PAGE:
all these mortgage holders with very low interest rates if wise would have used the money saved to pay off capitol on their debt, if they have just wasted the monthly savings they only have them selves to blame for not planning their finances.
It could get worse, Under Maggie Thatcher rates were 15% and may even have went higher so you can imagine what sort of disaster that could be to home owners if it happened again.
Raising interest rates will do little to reduce inflation at the moment. Inflation is due to the increase in VAT, rise in fuel and energy prices and cost of food. Inflation will fall as these work through the system, since it measures year-on-year price increases. Raising rinterest rates would have a small affect becaue the value of the £ might increase, making imports a little cheper. This is not good for the economy because it will make it harder to export goods, exacerbating the deficit of payments.
Raising interest rates is efective when the inflation is caused by an overheating economy, with wages and spending rising. Of course, interest rates will rise in due course but, with clear evidence of reduction in spending shown by multiple retail failures this past week, the time is certainly not ripe. Fortunately, the majority of the MPC subscribe to this view.
I see another Journo desperate to find a subject for his Contracted 500 words.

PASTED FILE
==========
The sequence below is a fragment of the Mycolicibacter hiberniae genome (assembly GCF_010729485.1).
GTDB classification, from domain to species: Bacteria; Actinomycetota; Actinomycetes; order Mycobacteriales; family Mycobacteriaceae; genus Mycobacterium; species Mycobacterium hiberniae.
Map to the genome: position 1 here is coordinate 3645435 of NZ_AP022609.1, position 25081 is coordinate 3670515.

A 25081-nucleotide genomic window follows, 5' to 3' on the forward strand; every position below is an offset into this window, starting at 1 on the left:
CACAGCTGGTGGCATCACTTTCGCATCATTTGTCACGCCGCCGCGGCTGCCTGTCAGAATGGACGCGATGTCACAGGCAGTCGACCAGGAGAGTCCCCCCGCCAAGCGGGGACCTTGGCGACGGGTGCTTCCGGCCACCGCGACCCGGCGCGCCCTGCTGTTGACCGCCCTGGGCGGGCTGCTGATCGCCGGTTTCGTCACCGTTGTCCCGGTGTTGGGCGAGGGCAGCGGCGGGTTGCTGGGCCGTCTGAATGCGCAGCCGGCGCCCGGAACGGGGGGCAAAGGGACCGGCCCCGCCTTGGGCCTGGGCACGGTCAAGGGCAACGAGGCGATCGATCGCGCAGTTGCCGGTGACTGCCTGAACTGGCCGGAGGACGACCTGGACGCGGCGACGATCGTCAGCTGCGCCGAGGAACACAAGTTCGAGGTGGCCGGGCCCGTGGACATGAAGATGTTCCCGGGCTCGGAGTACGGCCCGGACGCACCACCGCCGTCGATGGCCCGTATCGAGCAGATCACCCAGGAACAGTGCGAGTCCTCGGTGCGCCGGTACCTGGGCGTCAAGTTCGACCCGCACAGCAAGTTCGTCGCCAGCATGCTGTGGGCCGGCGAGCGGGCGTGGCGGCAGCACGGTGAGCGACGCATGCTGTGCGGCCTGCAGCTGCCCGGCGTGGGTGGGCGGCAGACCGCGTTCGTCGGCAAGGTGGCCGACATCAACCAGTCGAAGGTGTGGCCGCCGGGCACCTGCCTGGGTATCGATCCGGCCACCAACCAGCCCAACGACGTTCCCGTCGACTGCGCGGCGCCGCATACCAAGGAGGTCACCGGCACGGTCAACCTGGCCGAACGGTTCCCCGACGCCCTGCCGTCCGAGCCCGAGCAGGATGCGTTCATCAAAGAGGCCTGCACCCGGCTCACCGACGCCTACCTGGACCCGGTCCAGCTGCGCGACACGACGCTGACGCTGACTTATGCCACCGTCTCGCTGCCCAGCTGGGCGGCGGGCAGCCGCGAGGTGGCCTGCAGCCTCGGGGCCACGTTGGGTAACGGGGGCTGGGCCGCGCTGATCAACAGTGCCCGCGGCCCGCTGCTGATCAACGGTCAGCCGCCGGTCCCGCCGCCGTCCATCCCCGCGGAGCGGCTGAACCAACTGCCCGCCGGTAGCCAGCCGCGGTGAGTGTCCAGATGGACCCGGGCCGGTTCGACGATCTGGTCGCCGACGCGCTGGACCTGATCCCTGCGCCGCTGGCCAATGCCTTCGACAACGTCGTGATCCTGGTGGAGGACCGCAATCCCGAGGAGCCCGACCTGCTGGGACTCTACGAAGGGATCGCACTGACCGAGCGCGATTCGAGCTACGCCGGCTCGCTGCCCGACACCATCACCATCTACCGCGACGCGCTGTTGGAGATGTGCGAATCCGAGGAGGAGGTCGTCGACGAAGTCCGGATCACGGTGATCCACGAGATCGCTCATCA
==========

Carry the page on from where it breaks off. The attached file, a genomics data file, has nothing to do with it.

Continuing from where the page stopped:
Of course, some who have borrowed more than they can afford to pay will have troubles when the Interest rates rise.
Interest Rates have rarely been as low or as stable as they have been in the last couple of years, so to express surprise at the possibility of a change/rise in the Bank Rate is to ignore history.
Maybe they'll have to drop their Sky Subscription and Cycle into town or use a Scooter to get to work instead of a Car. Possibly to use all the food that they buy instead of throwing half of it away. That kind of thing.
Incidentally, to those of you that feel it appropriate to blame one Political Party or another. As someone born in '45 and a mere 66 y.o. I have seen high and low Bank Rates presided over by both Parties. High Rates benefit those who have already built up their savings and penalise the Borrowers. Low rates penalise those that are trying to live off the Interest on their Savings and benefit the Borrowers.
Neither scenario is roses all the way.
Rate rises are a forgon conclusion it's what Tory governments strive for and I don't blame them as most of them have no mortgages but do have savings so the higher the rate the bettr off they and their supporters are.
Interest rates have been at a record low for a long time, and anyone who didn't suspect that they might go back up eventually must still believe that petrol and energy prices may come down!
When my mortgage repayments dropped by 70% some years ago I put the extra cash into an ISA so that I could, when it becomes necessary, necessary, top up my endowment which is also currently at a low interest rate.
It's called finacial prudence.